Design and operate better applications in Kubernetes with extended insights into cross-container communications

Kubernetes at scale in the enterprise is complex. Systems are constantly changing, with pods existing only briefly to perform tasks before they’re terminated. In such circumstances, it’s challenging to investigate the reasons for unexpected behavior or traffic between pods.

Dynatrace is the only Kubernetes monitoring solution that provides continuous automation and full-stack automated observability without changing code, container images, or deployments. By deploying OneAgent via the OneAgent Operator or Helm in Kubernetes environments, application teams can understand the performance of their applications and ensure that they deliver the expected value.

Get full visibility into Kubernetes container-to-container communications

To once again push the boundaries of automatic, AI-based Kubernetes monitoring, we’ve extended Smartscape, the Dynatrace real-time topology model, with visibility into how processes and containers communicate with each other in Kubernetes.

Full visibility into the internal cluster communication between your pods allows you to easily spot unexpected processes in dynamically changing Kubernetes environments, thus ensuring healthier applications. Now you can:

  • Understand the actual architecture of your applications in Kubernetes in real-time
  • Understand the impact of third-party services and requests to external APIs

Let’s take a look how each of these advantages reveal themselves in Dynatrace.

Understand the architecture of your applications in Kubernetes in real-time

For this example, we’ll use a simple application called “Online Boutique,” which is based on the Google microservices demo application. Online Boutique has been launched into a Kubernetes cluster that runs in Google Kubernetes Engine (GKE). This sample app is a web-based e-commerce application that consists of a multi-tier microservices architecture, which you can see below.

To visualize this application’s architecture in SmartScape, Dynatrace OneAgent detects all the details of the containers and microservices that are running in this Kubernetes environment.

In this scenario, Dynatrace detects the communication and the current transactional dependency graph of the individual microservices. A new Node.js process has shown up in the detected dependency graph. This is because we extended the original application with an additional PaymentService instance that intentionally leaks memory for demo purposes. There is also an NGINX instance that serves as ingress for the application.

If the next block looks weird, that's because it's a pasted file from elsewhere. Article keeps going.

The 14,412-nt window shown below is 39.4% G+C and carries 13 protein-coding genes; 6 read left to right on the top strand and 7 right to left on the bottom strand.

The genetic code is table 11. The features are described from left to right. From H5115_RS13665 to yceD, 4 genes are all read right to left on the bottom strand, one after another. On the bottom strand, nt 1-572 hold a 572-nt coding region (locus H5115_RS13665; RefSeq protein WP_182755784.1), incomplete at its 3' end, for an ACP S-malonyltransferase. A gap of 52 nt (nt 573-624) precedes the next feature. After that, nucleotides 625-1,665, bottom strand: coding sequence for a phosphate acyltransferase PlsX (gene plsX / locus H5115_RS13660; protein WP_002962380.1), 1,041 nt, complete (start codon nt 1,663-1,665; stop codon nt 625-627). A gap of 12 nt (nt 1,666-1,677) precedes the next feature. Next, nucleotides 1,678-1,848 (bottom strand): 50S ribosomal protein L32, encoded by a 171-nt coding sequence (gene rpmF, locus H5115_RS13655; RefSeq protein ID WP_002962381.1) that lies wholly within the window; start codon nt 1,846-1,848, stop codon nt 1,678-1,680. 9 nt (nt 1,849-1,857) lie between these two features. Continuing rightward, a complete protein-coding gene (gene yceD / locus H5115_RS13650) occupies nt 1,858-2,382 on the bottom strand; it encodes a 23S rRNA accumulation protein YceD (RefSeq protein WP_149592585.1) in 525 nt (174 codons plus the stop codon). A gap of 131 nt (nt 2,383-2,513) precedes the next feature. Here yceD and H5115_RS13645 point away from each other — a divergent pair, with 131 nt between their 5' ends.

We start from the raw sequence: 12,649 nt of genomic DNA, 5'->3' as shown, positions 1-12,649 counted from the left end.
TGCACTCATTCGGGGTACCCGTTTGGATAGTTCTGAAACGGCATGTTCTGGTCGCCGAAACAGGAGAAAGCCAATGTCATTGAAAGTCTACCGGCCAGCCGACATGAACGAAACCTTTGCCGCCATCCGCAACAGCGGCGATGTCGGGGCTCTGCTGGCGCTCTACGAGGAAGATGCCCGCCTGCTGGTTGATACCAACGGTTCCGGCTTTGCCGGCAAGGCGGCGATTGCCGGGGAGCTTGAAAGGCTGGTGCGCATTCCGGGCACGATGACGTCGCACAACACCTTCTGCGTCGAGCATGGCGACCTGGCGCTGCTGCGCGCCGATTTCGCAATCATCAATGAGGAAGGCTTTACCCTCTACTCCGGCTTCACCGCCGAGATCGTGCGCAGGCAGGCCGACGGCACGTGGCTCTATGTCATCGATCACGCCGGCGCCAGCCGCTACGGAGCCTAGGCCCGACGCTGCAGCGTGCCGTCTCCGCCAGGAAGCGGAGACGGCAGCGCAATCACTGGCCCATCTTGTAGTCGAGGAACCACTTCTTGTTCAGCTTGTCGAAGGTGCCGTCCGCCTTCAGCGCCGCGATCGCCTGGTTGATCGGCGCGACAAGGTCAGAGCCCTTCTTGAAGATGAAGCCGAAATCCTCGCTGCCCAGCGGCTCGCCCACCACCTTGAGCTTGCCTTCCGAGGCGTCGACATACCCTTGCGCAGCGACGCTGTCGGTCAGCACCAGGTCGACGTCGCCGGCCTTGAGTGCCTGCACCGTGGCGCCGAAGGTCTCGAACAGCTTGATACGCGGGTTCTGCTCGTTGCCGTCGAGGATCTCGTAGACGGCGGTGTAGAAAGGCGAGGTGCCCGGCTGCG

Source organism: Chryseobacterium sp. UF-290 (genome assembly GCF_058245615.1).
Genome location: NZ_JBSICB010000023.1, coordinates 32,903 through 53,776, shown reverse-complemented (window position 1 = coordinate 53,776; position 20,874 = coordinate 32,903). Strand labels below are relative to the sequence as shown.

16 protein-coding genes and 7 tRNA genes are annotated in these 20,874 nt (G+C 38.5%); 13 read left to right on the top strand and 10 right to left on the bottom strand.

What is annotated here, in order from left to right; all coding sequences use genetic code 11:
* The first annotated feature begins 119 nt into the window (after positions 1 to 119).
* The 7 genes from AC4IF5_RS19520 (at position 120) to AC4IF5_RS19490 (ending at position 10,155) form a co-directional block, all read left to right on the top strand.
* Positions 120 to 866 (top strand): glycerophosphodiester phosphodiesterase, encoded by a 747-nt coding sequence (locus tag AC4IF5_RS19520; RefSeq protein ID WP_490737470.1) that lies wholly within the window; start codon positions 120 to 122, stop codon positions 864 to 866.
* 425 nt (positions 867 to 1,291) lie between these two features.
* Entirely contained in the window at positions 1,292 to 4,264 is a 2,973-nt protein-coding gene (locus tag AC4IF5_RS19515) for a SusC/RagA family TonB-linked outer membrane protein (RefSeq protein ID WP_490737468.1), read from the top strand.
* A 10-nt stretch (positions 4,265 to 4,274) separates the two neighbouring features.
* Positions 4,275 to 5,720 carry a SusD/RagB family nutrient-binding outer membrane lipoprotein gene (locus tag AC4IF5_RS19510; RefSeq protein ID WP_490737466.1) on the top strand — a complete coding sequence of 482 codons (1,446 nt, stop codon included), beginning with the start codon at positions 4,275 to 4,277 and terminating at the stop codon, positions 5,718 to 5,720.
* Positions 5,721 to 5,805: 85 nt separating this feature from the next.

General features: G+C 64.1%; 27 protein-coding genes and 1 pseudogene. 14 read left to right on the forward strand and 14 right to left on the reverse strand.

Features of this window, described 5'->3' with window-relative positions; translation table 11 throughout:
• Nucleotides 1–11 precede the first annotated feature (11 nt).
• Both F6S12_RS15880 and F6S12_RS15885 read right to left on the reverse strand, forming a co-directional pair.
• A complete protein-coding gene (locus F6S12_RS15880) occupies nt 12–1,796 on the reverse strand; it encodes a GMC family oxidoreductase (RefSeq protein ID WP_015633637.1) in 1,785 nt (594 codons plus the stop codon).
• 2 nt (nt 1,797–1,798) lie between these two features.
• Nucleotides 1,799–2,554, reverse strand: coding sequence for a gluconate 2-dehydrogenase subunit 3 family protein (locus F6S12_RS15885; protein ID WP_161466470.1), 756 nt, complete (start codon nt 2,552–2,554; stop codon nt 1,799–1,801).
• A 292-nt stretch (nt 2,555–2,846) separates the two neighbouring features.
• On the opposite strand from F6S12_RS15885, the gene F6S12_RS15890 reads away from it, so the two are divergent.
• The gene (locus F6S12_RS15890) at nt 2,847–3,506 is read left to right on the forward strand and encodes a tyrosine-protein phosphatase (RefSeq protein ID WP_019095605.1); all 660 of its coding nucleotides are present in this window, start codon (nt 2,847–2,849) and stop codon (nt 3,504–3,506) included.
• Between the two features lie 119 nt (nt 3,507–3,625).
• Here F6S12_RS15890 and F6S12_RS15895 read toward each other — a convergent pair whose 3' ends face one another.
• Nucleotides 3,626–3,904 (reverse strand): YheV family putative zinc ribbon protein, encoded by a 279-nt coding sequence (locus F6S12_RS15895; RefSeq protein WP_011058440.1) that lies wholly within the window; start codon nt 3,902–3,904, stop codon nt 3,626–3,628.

Smartscape Google Online Boutique

While this was an intentional change, when validating the actual architecture, you’d expect to see such changes easily. Any differences in Smartscape visualization indicate changes to the architecture, even when such changes relate to communications to outdated microservices or changes in deployments.

Understand the impact of third-party services and requests to external APIs

The ongoing and continuous tracking of network and service-level communication of pods in Kubernetes enables Dynatrace to easily discover any unintended egress traffic (i.e., calls to services that are outside the K8s environment).

Egress requests from K8s pods

In the same scenario, Dynatrace detected that there were calls to third-party endpoints for the reporting of telemetry data. This is due to customized monitoring code in the microservices applications that report their telemetry data to these endpoints.

Getting observability into the telemetry data of those apps and services that are in production is key to understanding and proactively improving user experience. However, there might also be third-party libraries or observations that require further investigation.

Egress requests from K8s pods by end users

You’ll likely want to trace back the end-user actions in the browser to specific requests for backend events (including requests to external APIs) to understand how they affected the performance of your apps. As you can see below, the end user experience in this example isn’t great. Dynatrace discovered some JavaScript errors in the HTML markup that was delivered from the frontend.

Egress requests from K8s pods, user actions

From here, you can drill down even further to analyze the JavaScript errors and perform a waterfall analysis of the loaded page.

Seeing is believing

New to Dynatrace? Try out our Kubernetes monitoring now by signing up for a free trial today. Already a customer? Great! Head over to your Dynatrace environment and experience for yourself how Dynatrace can help you get the most out of your Kubernetes-based applications.

What’s next

In the coming months, we plan to extend Dynatrace Kubernetes support with the following capabilities:

  • Improved IP range detection to support container-to-container topology recognition in multi-cluster K8s environments
  • Network metrics for all containerized environments
  • Improved Davis AI anomaly detection for k8s environments

Feedback?

We’d like to hear about your experiences monitoring Kubernetes environments. Do you have the same certainty and control over your K8s-based applications and services that Dynatrace provides? Have ideas for further improvements? Please share your comments with us at Dynatrace Answers.

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